The head on the body connected to the hands behind the Dire thinks slowly. He’ll ponder and write a little then ponder and revisit and write a little more.

A few days back in Swindles I hammered on some fellow named Bill for whipping a false equivalency out of his pocket. Paraphrasing Bill, “Eve characters are controlled by real people meaning when you lie in Eve you’re not lying to a character, you’re lying to a human being meaning as you act in Eve, so you are in real life.”

False equivalencies typically arise by assuming that a shared trait between two subjects reveals equivalence. “Being both soft, cuddly pets, there’s no difference between kittens and puppies.” Bill’s version is similar, “Being that you’re lying to a human, there’s no difference between lying in Eve and lying for real life career promotion.”

False equivalencies aggravate me. In the kitten/puppy case it makes me want to handover a Rottweiler puppy saying, “Here, enjoy your new kitten” and wait for mayhem to ensue.  In Bill’s case it drove me to call on Saint Peter himself to help Bill disentangle the difference between games and real life. Now mind you I’m not claiming that games aren’t important. They can be terribly important. They certainly are to me. But losing track of the differences between games and other areas of real life (i.e. erasing context) can lead one down terrible paths like taking games too seriously or not taking real life seriously enough.

So context matters and it is in context that I kept chewing on Bill’s comment. I never felt my first exploration of his comment was spot on and upon review, I discovered a false equivalency of my own. How embarrassing.  Quoting Swindles, “’you’re not lying to a character. You’re lying to a human being’ [explains Bill]. True [I comment], though I would add that you’re deceiving a human being playing a video game. A video game that incorporates deception.” Did you see it? I switched from Bill’s ‘lying’ to my ‘deception’ and tough similar, they aren’t precisely equivalent. Lying, especially as Bill is using the term, is a speech act, a purposely false statement. Deception is much broader including not only speech act lies but also things like leopard spot camouflage and North American coral snake mimicry (Red touches yellow, kills a fellow. Red touches black, venom lack).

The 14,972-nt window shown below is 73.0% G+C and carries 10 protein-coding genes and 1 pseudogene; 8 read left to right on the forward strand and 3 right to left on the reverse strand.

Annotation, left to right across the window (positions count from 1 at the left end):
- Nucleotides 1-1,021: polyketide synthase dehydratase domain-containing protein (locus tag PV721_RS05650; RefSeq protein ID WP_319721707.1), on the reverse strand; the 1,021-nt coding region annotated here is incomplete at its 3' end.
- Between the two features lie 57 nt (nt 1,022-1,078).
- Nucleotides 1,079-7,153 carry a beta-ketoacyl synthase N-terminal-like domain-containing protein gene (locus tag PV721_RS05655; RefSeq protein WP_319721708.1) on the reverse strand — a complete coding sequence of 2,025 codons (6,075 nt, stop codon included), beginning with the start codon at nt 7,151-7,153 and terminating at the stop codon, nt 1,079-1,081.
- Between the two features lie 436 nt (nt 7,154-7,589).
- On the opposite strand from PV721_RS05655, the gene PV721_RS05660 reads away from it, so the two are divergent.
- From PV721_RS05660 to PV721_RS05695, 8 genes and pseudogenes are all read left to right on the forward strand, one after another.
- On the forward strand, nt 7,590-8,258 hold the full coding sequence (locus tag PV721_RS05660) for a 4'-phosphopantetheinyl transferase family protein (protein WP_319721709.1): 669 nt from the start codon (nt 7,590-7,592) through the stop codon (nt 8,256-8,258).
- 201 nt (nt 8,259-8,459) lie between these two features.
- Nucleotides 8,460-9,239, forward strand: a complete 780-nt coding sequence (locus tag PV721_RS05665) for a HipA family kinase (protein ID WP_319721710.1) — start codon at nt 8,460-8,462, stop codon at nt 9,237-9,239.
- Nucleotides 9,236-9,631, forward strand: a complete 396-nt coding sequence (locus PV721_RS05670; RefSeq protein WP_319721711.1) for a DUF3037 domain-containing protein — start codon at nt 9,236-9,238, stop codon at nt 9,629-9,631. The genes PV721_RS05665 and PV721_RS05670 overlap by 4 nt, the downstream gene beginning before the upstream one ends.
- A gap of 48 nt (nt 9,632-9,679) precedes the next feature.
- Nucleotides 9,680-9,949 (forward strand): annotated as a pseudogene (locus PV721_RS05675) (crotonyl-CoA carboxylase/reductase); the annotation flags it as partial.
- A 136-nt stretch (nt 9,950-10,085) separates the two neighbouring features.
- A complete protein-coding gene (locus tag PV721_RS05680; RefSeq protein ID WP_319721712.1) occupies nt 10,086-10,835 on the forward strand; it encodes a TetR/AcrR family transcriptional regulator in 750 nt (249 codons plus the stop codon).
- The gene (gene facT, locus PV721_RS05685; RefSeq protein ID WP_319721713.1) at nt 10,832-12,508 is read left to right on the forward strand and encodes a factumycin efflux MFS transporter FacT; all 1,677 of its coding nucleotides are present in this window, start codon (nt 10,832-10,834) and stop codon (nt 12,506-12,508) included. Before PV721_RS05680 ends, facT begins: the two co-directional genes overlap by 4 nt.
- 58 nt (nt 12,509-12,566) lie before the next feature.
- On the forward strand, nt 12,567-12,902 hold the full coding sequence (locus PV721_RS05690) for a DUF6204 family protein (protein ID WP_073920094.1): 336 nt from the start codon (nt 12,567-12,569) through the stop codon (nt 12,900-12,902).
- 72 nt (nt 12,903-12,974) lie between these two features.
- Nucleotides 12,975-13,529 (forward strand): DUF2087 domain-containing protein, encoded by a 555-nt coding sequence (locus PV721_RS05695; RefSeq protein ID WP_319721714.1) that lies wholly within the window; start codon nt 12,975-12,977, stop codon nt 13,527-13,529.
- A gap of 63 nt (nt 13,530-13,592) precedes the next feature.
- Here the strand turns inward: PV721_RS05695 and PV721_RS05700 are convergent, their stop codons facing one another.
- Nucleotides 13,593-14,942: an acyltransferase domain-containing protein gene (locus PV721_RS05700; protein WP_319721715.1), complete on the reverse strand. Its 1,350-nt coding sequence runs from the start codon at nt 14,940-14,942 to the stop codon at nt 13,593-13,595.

What would lead me to shift from ‘lying’ to ‘deception’? In hindsight, I can see that one reason was to drain Bill’s language of moral heft. While defending lying is burdensome, being indifferent about common place deceit is rather easy. “Gee Bill, you don’t get upset about leopard spots, king snake scales or bait procurers, why do titan swindles have you in such a twist?” Like all false equivalencies, it’s a trap putting Bill in the position of either having to take moral umbrage at leopard fur (which would be foolish) or admit that titan swindles aren’t really that big a deal (which he doesn’t want to do).

So I wasn’t treating Bill entirely fairly. Bait procurers utilize in game mechanics. Titan swindles like the one Bill commented on utilize out of game human to human speech acts. They’re not identical. There is a difference. A difference even I can see. But . . . and here’s the question, does lack of similarity make speech act lying any less a part of the game? If yes, then Bill’s moral umbrage is justified. If no, then Bill makes an empty distinction.

Feels empty distinction to me.

I accept that there are aspects of Eve that don’t appeal to Bill. It’s a big game. Not all of it appeals to me either. What I don’t accept is the casual ease Bill displays dismissing large swaths of the game because those portions, for whatever reason, don’t appeal to him. I’m trying to give you a fair shake here Bill, I truly am, but you make it difficult. You truly do.

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